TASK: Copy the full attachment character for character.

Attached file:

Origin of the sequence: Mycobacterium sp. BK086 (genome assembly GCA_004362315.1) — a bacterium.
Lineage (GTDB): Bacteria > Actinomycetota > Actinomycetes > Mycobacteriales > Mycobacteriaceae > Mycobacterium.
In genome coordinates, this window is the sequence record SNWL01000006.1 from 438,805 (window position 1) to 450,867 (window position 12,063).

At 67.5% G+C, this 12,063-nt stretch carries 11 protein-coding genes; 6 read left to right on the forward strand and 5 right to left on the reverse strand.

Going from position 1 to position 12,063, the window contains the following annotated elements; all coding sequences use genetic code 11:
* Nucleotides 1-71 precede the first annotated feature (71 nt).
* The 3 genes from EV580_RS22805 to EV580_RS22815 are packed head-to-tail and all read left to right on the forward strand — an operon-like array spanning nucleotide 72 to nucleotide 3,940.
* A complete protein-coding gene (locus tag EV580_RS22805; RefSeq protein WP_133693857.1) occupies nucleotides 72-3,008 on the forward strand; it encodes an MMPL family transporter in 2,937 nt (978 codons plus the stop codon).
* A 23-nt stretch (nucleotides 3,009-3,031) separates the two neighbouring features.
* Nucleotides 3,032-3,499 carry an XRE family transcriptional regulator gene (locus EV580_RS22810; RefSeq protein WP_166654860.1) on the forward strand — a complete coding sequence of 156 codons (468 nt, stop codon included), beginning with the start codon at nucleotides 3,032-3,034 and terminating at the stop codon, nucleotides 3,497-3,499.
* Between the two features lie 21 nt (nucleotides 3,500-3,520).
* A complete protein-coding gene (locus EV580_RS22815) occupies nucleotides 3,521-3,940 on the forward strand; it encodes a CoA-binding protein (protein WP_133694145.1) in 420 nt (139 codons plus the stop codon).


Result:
Origin of the sequence: Mycobacterium sp. BK086 (genome assembly GCA_004362315.1) — a bacterium.
Lineage (GTDB): Bacteria > Actinomycetota > Actinomycetes > Mycobacteriales > Mycobacteriaceae > Mycobacterium.
In genome coordinates, this window is the sequence record SNWL01000006.1 from 438,805 (window position 1) to 450,867 (window position 12,063).

At 67.5% G+C, this 12,063-nt stretch carries 11 protein-coding genes; 6 read left to right on the forward strand and 5 right to left on the reverse strand.

Going from position 1 to position 12,063, the window contains the following annotated elements; all coding sequences use genetic code 11:
* Nucleotides 1-71 precede the first annotated feature (71 nt).
* The 3 genes from EV580_RS22805 to EV580_RS22815 are packed head-to-tail and all read left to right on the forward strand — an operon-like array spanning nucleotide 72 to nucleotide 3,940.
* A complete protein-coding gene (locus tag EV580_RS22805; RefSeq protein WP_133693857.1) occupies nucleotides 72-3,008 on the forward strand; it encodes an MMPL family transporter in 2,937 nt (978 codons plus the stop codon).
* A 23-nt stretch (nucleotides 3,009-3,031) separates the two neighbouring features.
* Nucleotides 3,032-3,499 carry an XRE family transcriptional regulator gene (locus EV580_RS22810; RefSeq protein WP_166654860.1) on the forward strand — a complete coding sequence of 156 codons (468 nt, stop codon included), beginning with the start codon at nucleotides 3,032-3,034 and terminating at the stop codon, nucleotides 3,497-3,499.
* Between the two features lie 21 nt (nucleotides 3,500-3,520).
* A complete protein-coding gene (locus EV580_RS22815) occupies nucleotides 3,521-3,940 on the forward strand; it encodes a CoA-binding protein (protein WP_133694145.1) in 420 nt (139 codons plus the stop codon).